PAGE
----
Martin said Washington should be allocating funds to restore salmon habitat, rather than directing resources to a buyout and gillnet removal program.

Jim Wells of Astoria, Ore., president of the nonprofit Salmon for All and gillnetters, said the Senate bill threatens the commercial fishing business and could disrupt deepwater gillnet revenues for Washington and Oregon.

“It just puts the people of the lower Columbia in a difficult position,” he said. “(The bill) eliminates us and goes to the recreational industry to kill the fish.”

Redemption difficulties

When Washington’s buyback program began in early 2022, 240 licenses were issued, with the number limited to 70, said Kelly Cunningham, program manager for the Washington Department of Fish and Wildlife. Payments from the second phase of the program will be processed by the end of April.

The Senate Agriculture, Water, Natural Resources and Parks Committee criticized the state Department of Fish and Wildlife for the agency’s implementation of its buyback program because it allowed gill netters to abuse the program.

“One license holder sold four active licenses for approximately $350,000, then purchased an inactive or surrender license to continue fishing,” said Sen. Jesse Solomon, D-Shoreline.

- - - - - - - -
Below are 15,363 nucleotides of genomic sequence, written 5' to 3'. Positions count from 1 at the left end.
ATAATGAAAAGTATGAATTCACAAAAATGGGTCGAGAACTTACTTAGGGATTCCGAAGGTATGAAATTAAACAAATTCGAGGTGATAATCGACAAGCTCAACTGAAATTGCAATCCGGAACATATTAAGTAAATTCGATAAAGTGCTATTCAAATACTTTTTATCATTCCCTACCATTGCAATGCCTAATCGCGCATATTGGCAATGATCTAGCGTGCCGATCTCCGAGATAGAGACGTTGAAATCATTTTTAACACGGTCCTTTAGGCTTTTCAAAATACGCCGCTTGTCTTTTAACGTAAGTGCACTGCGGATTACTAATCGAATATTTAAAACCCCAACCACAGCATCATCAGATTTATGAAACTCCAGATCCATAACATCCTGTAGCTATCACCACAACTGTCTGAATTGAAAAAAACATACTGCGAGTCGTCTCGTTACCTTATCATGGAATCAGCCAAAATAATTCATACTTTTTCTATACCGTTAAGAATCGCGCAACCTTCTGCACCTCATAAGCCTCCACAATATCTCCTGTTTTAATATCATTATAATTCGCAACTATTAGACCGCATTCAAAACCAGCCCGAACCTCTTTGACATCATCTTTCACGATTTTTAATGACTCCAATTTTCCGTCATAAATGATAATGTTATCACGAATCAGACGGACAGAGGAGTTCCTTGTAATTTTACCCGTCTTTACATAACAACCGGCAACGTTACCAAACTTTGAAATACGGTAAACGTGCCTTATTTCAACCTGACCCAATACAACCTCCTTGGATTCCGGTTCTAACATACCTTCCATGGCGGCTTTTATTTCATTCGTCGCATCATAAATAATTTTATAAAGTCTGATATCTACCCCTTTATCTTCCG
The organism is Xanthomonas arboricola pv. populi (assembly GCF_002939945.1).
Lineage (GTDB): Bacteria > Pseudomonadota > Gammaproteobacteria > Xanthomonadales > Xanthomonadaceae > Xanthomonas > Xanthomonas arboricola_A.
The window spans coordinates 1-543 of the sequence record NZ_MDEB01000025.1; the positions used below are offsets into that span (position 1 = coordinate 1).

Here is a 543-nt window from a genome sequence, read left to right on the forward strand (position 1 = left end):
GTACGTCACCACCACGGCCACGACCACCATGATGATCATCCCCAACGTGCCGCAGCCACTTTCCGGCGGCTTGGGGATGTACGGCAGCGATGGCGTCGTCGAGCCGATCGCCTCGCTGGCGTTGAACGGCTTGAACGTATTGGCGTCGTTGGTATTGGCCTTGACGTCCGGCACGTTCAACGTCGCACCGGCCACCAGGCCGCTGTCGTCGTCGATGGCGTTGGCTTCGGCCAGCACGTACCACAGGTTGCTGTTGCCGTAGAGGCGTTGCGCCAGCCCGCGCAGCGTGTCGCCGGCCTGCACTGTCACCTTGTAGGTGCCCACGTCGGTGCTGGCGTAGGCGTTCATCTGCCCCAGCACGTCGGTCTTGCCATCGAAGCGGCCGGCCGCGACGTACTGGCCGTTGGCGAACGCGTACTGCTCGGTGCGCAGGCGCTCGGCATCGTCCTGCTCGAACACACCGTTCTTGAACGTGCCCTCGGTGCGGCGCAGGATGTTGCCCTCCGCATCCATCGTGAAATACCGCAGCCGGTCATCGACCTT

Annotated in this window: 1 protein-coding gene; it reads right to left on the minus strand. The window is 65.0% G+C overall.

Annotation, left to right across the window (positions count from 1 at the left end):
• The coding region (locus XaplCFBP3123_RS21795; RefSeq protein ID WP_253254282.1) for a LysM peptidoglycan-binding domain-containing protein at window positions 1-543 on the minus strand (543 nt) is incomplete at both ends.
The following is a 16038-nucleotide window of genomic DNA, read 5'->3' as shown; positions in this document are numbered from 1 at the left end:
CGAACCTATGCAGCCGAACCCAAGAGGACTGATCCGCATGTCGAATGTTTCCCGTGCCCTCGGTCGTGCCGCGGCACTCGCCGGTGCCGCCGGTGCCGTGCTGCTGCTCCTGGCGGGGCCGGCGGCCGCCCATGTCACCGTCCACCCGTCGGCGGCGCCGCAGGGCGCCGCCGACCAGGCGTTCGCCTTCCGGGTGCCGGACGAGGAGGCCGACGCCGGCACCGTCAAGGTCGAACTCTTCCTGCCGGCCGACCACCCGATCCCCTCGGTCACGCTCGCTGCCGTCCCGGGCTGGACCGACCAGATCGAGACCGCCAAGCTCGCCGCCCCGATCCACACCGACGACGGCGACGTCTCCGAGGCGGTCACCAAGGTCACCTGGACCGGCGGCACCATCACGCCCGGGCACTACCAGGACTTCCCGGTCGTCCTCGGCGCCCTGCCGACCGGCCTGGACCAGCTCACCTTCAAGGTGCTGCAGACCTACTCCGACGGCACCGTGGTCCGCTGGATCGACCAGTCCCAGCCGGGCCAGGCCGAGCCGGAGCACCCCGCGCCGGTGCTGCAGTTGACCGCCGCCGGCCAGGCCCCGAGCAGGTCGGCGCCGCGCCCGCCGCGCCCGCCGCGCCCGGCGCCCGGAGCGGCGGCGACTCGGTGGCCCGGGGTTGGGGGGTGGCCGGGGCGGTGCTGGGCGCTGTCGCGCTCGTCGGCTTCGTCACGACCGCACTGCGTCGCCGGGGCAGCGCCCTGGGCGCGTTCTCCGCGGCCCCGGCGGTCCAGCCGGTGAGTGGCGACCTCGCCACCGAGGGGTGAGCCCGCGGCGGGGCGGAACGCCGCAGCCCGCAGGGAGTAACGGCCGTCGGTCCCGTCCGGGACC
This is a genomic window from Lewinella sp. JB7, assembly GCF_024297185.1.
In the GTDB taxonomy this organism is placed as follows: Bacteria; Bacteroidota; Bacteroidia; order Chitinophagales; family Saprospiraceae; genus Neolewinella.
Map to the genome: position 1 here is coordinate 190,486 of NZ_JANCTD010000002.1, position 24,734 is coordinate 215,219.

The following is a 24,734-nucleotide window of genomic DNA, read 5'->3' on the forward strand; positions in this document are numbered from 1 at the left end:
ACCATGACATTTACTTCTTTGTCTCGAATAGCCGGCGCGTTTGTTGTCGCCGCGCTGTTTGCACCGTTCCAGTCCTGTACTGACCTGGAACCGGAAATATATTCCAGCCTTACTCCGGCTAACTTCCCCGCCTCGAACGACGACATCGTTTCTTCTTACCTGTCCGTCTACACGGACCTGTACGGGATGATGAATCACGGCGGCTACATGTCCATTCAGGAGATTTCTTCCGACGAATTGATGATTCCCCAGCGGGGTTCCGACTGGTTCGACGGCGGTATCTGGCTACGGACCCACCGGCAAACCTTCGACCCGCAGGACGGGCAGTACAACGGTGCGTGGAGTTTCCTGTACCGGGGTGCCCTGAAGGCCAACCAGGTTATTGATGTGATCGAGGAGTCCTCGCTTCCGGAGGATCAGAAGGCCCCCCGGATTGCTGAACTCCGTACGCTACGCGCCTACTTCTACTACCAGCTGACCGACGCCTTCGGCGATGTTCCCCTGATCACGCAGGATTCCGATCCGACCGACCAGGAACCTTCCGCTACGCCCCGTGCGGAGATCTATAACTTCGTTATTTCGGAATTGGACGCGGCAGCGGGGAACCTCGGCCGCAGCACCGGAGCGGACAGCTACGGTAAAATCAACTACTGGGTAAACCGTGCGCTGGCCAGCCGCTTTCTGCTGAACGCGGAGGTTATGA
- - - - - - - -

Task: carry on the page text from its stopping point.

This was perfectly legal, as there are no regulations preventing gillnet owners from selling their license to the state and turning to the open market to purchase an Oregon-issued license.

“I don’t blame any of those gill nets for what they did,” Picinich said. “Hate the player, hate the game.”

The other side of the river

Oregon has 280 Columbia River gillnet licensees who, along with Washington, manage the salmon, steelhead and sturgeon fisheries in the lower Columbia River. And there are safeguards in place to ensure that number doesn’t drop.

Tom McBride, legislative director of the Washington Department of Fish and Wildlife, told a state Senate committee in Olympia last week that Oregon will sell more gillnet licenses if the number falls below 200.

But it will take the involvement of both states to ban non-tribal gill netting.

“Legislation will be the only way to solve this problem, but the state has to adopt it,” Picinich said. “One domino must fall before the other.”

And Oregon is trying to implement programs similar to Washington.

Bruce Pauley, vice president of the Oregon Coastal Conservation Association, expects the Oregon Legislature to pass legislation in session that would propose a buyback program for Oregon-issued Columbia River licenses.

“The reality is that gillnets are not going to be in the Columbia River for a long time,” he said, referring to then-Oregon Gov. John Kitzhaber’s 2012 proposal to ban gillnets on the stem. “We are moving toward an agreement that should have been delayed.”

This story is made possible by crowdfunded journalism, The Columbian Project and the Local Media Foundation. Major donors include the Ed and Dolly Lynch Foundation, Patricia, David and Jacob Nirenberg, Connie and Lee Kearney, Steve and Ian Olive and the Mason E. Nolan Charitable Foundation. The Colombian controls all content. For more information visit columbian.com/cfj.